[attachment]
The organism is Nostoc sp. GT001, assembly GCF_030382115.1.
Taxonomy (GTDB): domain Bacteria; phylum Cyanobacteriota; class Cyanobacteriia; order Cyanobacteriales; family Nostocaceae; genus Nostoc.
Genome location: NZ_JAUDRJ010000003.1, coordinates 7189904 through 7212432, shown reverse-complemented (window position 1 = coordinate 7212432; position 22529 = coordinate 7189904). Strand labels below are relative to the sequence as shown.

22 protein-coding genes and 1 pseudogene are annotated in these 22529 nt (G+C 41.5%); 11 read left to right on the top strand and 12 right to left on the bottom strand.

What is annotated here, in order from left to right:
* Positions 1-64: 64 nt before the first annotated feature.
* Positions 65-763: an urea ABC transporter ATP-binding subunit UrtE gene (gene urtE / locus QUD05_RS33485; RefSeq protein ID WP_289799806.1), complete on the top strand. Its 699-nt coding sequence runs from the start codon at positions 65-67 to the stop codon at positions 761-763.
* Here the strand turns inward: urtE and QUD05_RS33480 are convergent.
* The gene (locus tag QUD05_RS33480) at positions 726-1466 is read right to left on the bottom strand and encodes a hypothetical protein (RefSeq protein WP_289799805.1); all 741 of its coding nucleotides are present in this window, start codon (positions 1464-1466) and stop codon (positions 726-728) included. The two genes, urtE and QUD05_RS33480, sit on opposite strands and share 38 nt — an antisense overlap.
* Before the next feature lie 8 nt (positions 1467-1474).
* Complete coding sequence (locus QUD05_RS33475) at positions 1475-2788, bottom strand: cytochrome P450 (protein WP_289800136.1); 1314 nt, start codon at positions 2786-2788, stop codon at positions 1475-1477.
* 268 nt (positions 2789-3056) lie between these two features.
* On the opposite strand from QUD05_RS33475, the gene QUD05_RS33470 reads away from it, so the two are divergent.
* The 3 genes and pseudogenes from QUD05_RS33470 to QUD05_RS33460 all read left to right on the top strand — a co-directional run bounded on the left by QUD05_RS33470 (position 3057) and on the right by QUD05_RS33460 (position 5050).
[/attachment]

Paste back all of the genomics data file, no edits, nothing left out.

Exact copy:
The organism is Nostoc sp. GT001, assembly GCF_030382115.1.
Taxonomy (GTDB): domain Bacteria; phylum Cyanobacteriota; class Cyanobacteriia; order Cyanobacteriales; family Nostocaceae; genus Nostoc.
Genome location: NZ_JAUDRJ010000003.1, coordinates 7189904 through 7212432, shown reverse-complemented (window position 1 = coordinate 7212432; position 22529 = coordinate 7189904). Strand labels below are relative to the sequence as shown.

22 protein-coding genes and 1 pseudogene are annotated in these 22529 nt (G+C 41.5%); 11 read left to right on the top strand and 12 right to left on the bottom strand.

What is annotated here, in order from left to right:
* Positions 1-64: 64 nt before the first annotated feature.
* Positions 65-763: an urea ABC transporter ATP-binding subunit UrtE gene (gene urtE / locus QUD05_RS33485; RefSeq protein ID WP_289799806.1), complete on the top strand. Its 699-nt coding sequence runs from the start codon at positions 65-67 to the stop codon at positions 761-763.
* Here the strand turns inward: urtE and QUD05_RS33480 are convergent.
* The gene (locus tag QUD05_RS33480) at positions 726-1466 is read right to left on the bottom strand and encodes a hypothetical protein (RefSeq protein WP_289799805.1); all 741 of its coding nucleotides are present in this window, start codon (positions 1464-1466) and stop codon (positions 726-728) included. The two genes, urtE and QUD05_RS33480, sit on opposite strands and share 38 nt — an antisense overlap.
* Before the next feature lie 8 nt (positions 1467-1474).
* Complete coding sequence (locus QUD05_RS33475) at positions 1475-2788, bottom strand: cytochrome P450 (protein WP_289800136.1); 1314 nt, start codon at positions 2786-2788, stop codon at positions 1475-1477.
* 268 nt (positions 2789-3056) lie between these two features.
* On the opposite strand from QUD05_RS33475, the gene QUD05_RS33470 reads away from it, so the two are divergent.
* The 3 genes and pseudogenes from QUD05_RS33470 to QUD05_RS33460 all read left to right on the top strand — a co-directional run bounded on the left by QUD05_RS33470 (position 3057) and on the right by QUD05_RS33460 (position 5050).